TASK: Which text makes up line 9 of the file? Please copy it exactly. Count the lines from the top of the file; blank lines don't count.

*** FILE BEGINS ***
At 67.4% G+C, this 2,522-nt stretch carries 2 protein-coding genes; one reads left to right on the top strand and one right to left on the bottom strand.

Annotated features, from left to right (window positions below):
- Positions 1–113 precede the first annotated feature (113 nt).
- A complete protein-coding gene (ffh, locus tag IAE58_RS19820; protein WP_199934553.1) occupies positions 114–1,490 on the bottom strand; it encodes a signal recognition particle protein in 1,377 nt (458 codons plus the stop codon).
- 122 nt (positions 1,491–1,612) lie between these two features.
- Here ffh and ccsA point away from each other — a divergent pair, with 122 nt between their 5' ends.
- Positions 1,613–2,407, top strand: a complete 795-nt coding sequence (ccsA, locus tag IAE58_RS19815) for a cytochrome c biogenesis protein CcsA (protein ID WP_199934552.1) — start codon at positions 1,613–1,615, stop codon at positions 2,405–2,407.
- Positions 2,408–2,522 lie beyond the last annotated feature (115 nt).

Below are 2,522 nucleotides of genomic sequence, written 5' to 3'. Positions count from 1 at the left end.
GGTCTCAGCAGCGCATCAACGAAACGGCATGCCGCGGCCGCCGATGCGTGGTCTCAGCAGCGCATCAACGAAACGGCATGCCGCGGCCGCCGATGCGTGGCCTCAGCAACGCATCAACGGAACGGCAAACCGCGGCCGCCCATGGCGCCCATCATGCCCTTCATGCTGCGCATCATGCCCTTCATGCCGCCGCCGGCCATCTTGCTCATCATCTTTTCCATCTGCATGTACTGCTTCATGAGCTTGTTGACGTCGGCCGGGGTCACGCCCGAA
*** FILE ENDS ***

Below are 2,522 nucleotides of genomic sequence, written 5' to 3'. Positions count from 1 at the left end.